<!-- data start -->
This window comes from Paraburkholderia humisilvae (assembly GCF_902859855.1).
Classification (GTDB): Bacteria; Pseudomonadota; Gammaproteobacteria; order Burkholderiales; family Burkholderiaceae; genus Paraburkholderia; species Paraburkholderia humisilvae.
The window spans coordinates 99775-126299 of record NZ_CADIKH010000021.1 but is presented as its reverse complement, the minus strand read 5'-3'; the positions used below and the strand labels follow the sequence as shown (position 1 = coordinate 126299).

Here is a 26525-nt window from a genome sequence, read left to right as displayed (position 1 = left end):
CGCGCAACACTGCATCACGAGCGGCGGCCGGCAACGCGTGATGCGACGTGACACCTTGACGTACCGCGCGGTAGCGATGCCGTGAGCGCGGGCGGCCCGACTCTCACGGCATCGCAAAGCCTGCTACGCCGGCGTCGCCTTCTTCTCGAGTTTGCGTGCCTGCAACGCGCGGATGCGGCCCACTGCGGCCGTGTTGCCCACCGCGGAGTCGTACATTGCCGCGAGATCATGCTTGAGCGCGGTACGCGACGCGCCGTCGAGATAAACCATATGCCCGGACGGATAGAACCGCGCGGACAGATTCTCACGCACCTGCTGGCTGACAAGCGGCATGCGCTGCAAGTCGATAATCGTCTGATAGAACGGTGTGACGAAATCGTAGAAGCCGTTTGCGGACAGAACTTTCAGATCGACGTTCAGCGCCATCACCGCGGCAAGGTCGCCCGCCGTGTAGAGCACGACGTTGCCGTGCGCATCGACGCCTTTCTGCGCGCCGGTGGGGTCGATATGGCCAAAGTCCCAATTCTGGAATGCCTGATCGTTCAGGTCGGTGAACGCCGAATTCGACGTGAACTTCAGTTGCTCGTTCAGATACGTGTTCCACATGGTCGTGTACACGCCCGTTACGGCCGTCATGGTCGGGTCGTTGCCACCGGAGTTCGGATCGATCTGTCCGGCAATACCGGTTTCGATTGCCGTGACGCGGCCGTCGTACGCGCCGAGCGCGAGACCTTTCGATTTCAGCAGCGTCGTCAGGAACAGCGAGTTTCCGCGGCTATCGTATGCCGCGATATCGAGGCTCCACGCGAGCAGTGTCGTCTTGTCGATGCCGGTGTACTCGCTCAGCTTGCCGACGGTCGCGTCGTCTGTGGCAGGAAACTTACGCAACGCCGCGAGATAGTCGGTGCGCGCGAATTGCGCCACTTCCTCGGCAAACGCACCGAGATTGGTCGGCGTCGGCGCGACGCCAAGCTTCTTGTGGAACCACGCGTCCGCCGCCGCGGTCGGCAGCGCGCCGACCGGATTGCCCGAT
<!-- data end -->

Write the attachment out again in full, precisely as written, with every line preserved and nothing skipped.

This window comes from Paraburkholderia humisilvae (assembly GCF_902859855.1).
Classification (GTDB): Bacteria; Pseudomonadota; Gammaproteobacteria; order Burkholderiales; family Burkholderiaceae; genus Paraburkholderia; species Paraburkholderia humisilvae.
The window spans coordinates 99775-126299 of record NZ_CADIKH010000021.1 but is presented as its reverse complement, the minus strand read 5'-3'; the positions used below and the strand labels follow the sequence as shown (position 1 = coordinate 126299).

Here is a 26525-nt window from a genome sequence, read left to right as displayed (position 1 = left end):
CGCGCAACACTGCATCACGAGCGGCGGCCGGCAACGCGTGATGCGACGTGACACCTTGACGTACCGCGCGGTAGCGATGCCGTGAGCGCGGGCGGCCCGACTCTCACGGCATCGCAAAGCCTGCTACGCCGGCGTCGCCTTCTTCTCGAGTTTGCGTGCCTGCAACGCGCGGATGCGGCCCACTGCGGCCGTGTTGCCCACCGCGGAGTCGTACATTGCCGCGAGATCATGCTTGAGCGCGGTACGCGACGCGCCGTCGAGATAAACCATATGCCCGGACGGATAGAACCGCGCGGACAGATTCTCACGCACCTGCTGGCTGACAAGCGGCATGCGCTGCAAGTCGATAATCGTCTGATAGAACGGTGTGACGAAATCGTAGAAGCCGTTTGCGGACAGAACTTTCAGATCGACGTTCAGCGCCATCACCGCGGCAAGGTCGCCCGCCGTGTAGAGCACGACGTTGCCGTGCGCATCGACGCCTTTCTGCGCGCCGGTGGGGTCGATATGGCCAAAGTCCCAATTCTGGAATGCCTGATCGTTCAGGTCGGTGAACGCCGAATTCGACGTGAACTTCAGTTGCTCGTTCAGATACGTGTTCCACATGGTCGTGTACACGCCCGTTACGGCCGTCATGGTCGGGTCGTTGCCACCGGAGTTCGGATCGATCTGTCCGGCAATACCGGTTTCGATTGCCGTGACGCGGCCGTCGTACGCGCCGAGCGCGAGACCTTTCGATTTCAGCAGCGTCGTCAGGAACAGCGAGTTTCCGCGGCTATCGTATGCCGCGATATCGAGGCTCCACGCGAGCAGTGTCGTCTTGTCGATGCCGGTGTACTCGCTCAGCTTGCCGACGGTCGCGTCGTCTGTGGCAGGAAACTTACGCAACGCCGCGAGATAGTCGGTGCGCGCGAATTGCGCCACTTCCTCGGCAAACGCACCGAGATTGGTCGGCGTCGGCGCGACGCCAAGCTTCTTGTGGAACCACGCGTCCGCCGCCGCGGTCGGCAGCGCGCCGACCGGATTGCCCGAT